You Should Read This: I Am Not Your Perfect Mexican Daughter


Perfect Mexican daughters do not go away to college. And they do not move out of their parents’ house after high school graduation. Perfect Mexican daughters never abandon their family. But Julia is not your perfect Mexican daughter. That was Olga’s role. 
Then a tragic accident on the busiest street in Chicago leaves Olga dead and Julia left behind to reassemble the shattered pieces of her family. And no one seems to acknowledge that Julia is broken, too. Instead, her mother seems to channel her grief into pointing out every possible way Julia has failed. But it’s not long before Julia discovers that Olga might not have been as perfect as everyone thought.

*I will note that I listened to this book.  Kyla Garcia was a great reader so I encourage you to read however you choose!

Oh man.  Where do I begin?  There are so many great things about this story.  At the heart of this story is Julia.  She is fierce, witty and desperate to break free of the traditions her family force on her.  So what if she does not know how to make tortillas from scratch? She can write a poem that will make your heart feel emotions you did not know you had.  Julia wants more from life than settling for the life her parents want for her.  Her older sister Olga is filling that role already as she is the good daughter.  That all changes when Olga is killed in a terrible accident.  Through this story we observe Julia as she attempts to deal with the expectations that are being forced on her as the surviving daughter.

In this story we explore the traditions of a Mexican family, the life of an immigrant family, mental health, but at its core, this story is about staying true to yourself.  The primary theme is individuality and staying true to yourself even when it is difficult to do so.

Julia is a wonderfully witty narrator.  I loved being immersed in her life and seeing how she overcomes her troubles.  While dealing with the difficult loss of her older sister, Julia is also facing her future.  Julia and her parents have very different ideas of what that future should look like.  Life does not stop for those death leaves behind.  Julia is center stage for her family now.  This is such a worthy read.  Not just for the young adult audience it is intended for but for all readers.  Something will resonate with you.  I am sure of it!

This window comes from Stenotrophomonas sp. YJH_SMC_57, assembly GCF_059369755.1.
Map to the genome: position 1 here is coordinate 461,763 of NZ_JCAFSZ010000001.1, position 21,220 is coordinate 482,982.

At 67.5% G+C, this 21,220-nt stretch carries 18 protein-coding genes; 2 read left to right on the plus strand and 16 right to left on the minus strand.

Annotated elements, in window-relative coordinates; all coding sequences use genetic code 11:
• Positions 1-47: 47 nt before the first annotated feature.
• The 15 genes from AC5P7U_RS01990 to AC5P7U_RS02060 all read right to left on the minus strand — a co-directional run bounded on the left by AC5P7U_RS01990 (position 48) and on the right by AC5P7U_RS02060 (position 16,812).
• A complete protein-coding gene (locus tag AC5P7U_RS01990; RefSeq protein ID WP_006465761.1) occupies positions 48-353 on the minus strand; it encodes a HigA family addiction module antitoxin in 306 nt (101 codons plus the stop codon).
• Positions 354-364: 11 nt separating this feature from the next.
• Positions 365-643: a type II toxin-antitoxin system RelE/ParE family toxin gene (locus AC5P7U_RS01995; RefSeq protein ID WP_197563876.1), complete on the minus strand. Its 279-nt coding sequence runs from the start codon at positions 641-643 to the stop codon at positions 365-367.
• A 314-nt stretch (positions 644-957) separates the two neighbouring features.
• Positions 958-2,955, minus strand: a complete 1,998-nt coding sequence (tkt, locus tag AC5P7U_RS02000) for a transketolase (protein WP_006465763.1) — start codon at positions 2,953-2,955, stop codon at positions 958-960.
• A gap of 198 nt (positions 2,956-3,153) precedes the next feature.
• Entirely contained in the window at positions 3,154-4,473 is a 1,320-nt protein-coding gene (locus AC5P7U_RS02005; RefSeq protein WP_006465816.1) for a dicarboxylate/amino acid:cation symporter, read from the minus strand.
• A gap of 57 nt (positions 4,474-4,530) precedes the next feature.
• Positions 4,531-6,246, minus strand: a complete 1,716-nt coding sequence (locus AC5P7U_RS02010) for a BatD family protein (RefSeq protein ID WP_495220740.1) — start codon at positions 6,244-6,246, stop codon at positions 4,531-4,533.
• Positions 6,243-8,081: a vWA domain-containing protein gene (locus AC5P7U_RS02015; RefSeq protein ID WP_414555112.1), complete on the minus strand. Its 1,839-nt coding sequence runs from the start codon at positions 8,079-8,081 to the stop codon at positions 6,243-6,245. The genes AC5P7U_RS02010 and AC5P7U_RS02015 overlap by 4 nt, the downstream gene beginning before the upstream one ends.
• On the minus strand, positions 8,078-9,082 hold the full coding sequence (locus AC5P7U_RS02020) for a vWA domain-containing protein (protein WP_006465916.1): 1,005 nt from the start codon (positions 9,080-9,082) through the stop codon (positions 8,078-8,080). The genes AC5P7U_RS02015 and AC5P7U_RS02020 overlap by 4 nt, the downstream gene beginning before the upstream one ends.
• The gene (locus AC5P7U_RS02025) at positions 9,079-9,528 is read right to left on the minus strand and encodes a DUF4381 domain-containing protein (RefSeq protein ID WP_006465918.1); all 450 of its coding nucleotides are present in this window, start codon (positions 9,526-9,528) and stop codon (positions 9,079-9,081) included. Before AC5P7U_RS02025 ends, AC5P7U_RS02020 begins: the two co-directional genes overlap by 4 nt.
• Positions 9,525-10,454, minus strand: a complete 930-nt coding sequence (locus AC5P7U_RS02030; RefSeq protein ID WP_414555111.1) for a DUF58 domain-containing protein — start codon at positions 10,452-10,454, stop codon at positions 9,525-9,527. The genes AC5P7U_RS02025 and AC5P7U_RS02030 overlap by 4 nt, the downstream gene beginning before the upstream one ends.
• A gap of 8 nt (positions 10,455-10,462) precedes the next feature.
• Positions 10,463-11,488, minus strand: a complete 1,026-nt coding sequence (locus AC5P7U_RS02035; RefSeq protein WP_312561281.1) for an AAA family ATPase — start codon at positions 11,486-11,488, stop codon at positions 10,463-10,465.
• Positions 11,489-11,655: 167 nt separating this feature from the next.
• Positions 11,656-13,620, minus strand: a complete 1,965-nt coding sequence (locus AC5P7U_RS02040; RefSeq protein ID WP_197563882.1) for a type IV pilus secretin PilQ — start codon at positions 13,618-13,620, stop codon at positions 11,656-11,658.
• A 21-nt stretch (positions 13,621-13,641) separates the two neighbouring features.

Rightfully so, this book was longlisted for the National Book Award.  It was certainly a well-deserved nomination.  I hope you give it a try!

You Should Read This: My Thoughts on the Brilliant Book Moxie


Vivian Carter is fed up. Fed up with her small-town Texas high school that thinks the football team can do no wrong. Fed up with sexist dress codes and hallway harassment. But most of all, Viv Carter is fed up with always following the rules.

Viv’s mom was a punk rock Riot Grrrl in the ’90s, so now Viv takes a page from her mother’s past and creates a feminist zine that she distributes anonymously to her classmates. She’s just blowing off steam, but other girls respond. Pretty soon Viv is forging friendships with other young women across the divides of cliques and popularity rankings, and she realizes that what she has started is nothing short of a girl revolution.


So I started this book early in the evening and was finished by 10:30 pm.  I absolutely LOVED everything about it.  I am OBSESSED with this book.  I am jealous that this book was not around when I was sixteen.  It is such an important contribution to the young adult literary world.  Let me explain why.

Vivian Carter is the perfect narrator for this story.  She is extremely likable, intelligent, and does not have a lasting impression on the high school clique spectrum; one can easily relate to her.  She has two healthy and very different female representation in her life.  She stumbled into feminist influence in her own way by going through her mother’s past.  She approached her mantra in her own way.  She started a movement but she allowed all girls to take ownership of it.  She just wanted to be heard.  At times she wavers but then remembers the importance of standing up for what you believe is true.  She thinks about things in a logical way which is very important.

The Moxie “Zine” was a hand drawn newsletter that Vivian used to distribute her female call to arms.  It was not a social media page.  It did not orginate through a group text message.  The only technology involved in spreading the word was a good ole copy machine.  It was purely grassroots and it WORKED.  I loved this.  It shows youth today that something so simple can be so incredibly powerful.  It does not require the rights of a domain name, a social media profile or a screen.  I also loved the design of Moxie.  It was retro, simple and just plain cool.